Crime Victims to get protection under HJR 49/50

Article by Steve Doell, president of Crime Victims United and a member of the Attorney General’s Advisory Committee, Oregon Crime Victims Rights Compliance Implementation Project, and the Attorney General’s Task Force on Restitution.

It is an honor to have Attorney General Hardy Myers as a requester on HJR 49 and HRJ 50, along with Crime Victims United. Crime Victims United supports HJR 49 and HJR 50 and here is why:

The Attorney General was right when he stated that the Victims’ Rights movement in Oregon began with the Crime Victims Compensation Bill in 1977. Three years later, a vicious crime took place in San Francisco, California that would impact the Victims’ Rights movement in Oregon for the next 26 years. Valerie McDonald, the daughter of Oregonians Bob and Dee Dee Kouns, and a recent graduate of the San Francisco Art Institute, was abducted and murdered in November of 1980. Her remains were recovered in 1991 in the flood plain of the Kettle River, one mile from the Canadian border in Ferry County, Washington. The remains were identified in late 2000, and her parents were notified in January of 2001, that Valerie had at long last been found.This tragedy led Bob and Dee to the Parents of Murdered Children chapter in Portland where they learned of the mistreatment of victims by the criminal justice system. They founded Crime Victims United in 1983 to address this injustice. Since then, CVU has been the resource to which Oregon crime victims turn when their rights are violated.

In 1984, CVU placed the first Crime Victims Rights statutory provision, Measure 8, on the ballot, which was narrowly defeated. In 1986, they followed with another statutory initiative, Measure 10, which was overwhelmingly passed by the voters.

In 1996, Ballot Measure 40, which would enshrine victims’ rights in the State Consitution, was passed. In 1998, the Supreme Court of Oregon invalidated Measure 40, not on substantive, but rather on technical grounds, now known as the Armatta decision.

In 1999, the Legislature referred seven of the nine sections of Measure 40 to the voters, four of which passed. Two ballot measures, 69 and 71, became Sections 42 and 43 of Article I of the Oregon Constitution. These are the sections to be amended by HJR 49 and 50.

HJR 49 and 50 will allow victims to defend their constitutional rights on appeal when violated. Presently there are 34 states that have adopted constitutional rights for crime victims. Only two of those states, Oregon and Virginia, are without standing or remedy for those rights. In hindsight, it was with an over-abundance of caution that the issue of standing was not placed in Measure 40 or the subsequent measures referred by the Legislature. However it is notable that the members of Oregon District Attorneys Association, who were most concerned about this issue at the time, stand with us today in support of HJR 49 and 50. The reason for HJR 49 and 50 is simply because the current rights are illusory without remedy if they are violated. And, they must be placed in the Consitution because currently the Constitution prohibits remedy.

Some case examples of why victims should have standing in the courts:

The Harberts Case: Scott Dean Harberts sexually assaulted and murdered two-year-old Christina Lynn Hornich in 1989. He was found guilty of Aggravated Murder. The Oregon Supreme Court released him from death row and out of prison in 2000, not because he was innocent, but because of his claim of denial of the right to a speedy trial. Little Christina’s mother was notified not by the court, rather by a reporter knocking on her door to ask her about the release.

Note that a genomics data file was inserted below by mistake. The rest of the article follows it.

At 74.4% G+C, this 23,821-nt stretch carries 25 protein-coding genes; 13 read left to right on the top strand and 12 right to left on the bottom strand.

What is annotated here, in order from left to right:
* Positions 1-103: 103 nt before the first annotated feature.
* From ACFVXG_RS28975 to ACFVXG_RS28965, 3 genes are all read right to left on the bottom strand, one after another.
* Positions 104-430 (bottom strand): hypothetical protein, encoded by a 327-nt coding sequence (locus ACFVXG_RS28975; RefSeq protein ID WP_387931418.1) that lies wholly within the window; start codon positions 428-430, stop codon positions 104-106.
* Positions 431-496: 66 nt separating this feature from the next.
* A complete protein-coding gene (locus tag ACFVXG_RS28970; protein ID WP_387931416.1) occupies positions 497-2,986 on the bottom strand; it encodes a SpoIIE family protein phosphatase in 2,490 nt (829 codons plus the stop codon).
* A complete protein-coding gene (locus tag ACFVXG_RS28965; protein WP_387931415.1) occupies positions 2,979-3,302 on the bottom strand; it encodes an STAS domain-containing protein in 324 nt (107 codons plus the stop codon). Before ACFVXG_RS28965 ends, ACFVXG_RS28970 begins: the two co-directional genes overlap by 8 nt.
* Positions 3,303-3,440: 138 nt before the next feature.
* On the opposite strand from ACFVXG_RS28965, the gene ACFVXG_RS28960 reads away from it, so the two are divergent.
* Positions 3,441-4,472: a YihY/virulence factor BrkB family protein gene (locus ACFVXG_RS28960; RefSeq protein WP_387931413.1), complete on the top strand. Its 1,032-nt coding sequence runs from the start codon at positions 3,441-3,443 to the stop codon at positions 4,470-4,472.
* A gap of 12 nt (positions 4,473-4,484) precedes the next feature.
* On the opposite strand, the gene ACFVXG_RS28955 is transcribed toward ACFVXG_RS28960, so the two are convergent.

One of the ultimate violations of a victim’s right came in the case of Dr. David Burleson. Burleson fondled women patients while they were sedated several times a year since 2000. Two of these cases were reported to the Multnomah County District Attorney’s Office by the Oregon Board of Medical Examiners. The district attorney took the case to the grand jury and the judge made the decision that the victims did not need to know they were sexually abused.

From personal experience, I can tell you of the right to give a victim’s impact statement being denied, of defense attorney investigators attempting to interview victims through misrepresenting themselves by stating that they were with the “DA’s office”.

I have personally spoken to victims who experienced District Attorneys failing to consult with them in plea negotations or moving forward with a plea agreement different from the one they were advised of.

I have tried to help victims who were not notified of Parole Board and Psychiatric Review Board hearings.

And finally, victims continually call on CVU when their right to receive restitution from the criminal has been violated. All you need to know on the subject of restitution is that less than 20 percent of restitution is collected in Oregon and there is no recourse for the victim.

We spend lots of time in this building concerning ourselves with the rights of the accused and convicted as we should. One of my mentors in the Crime Victims movement, Bob Kouns, once said “Without victims there would be no need for a criminal justice system, if we could return all the property, heal all the injuries, and raise the dead.” But we know that is not possible, so now we ask you to address the rights of crime victims.

Lastly, as you consider this matter, I would ask that you reflect on the profound words of a father in the Long Island, New York Chapter of Parents of Murdered Children, expressing his dismay about the treatment he received in the criminal justice system: “All we ask is to be treated like criminals.”

All we are asking for is standing and remedy for victims of crime whose rights are violated.

Thank you Mr. Chair and Members of the Committee. I will be happy to answer any questions you have.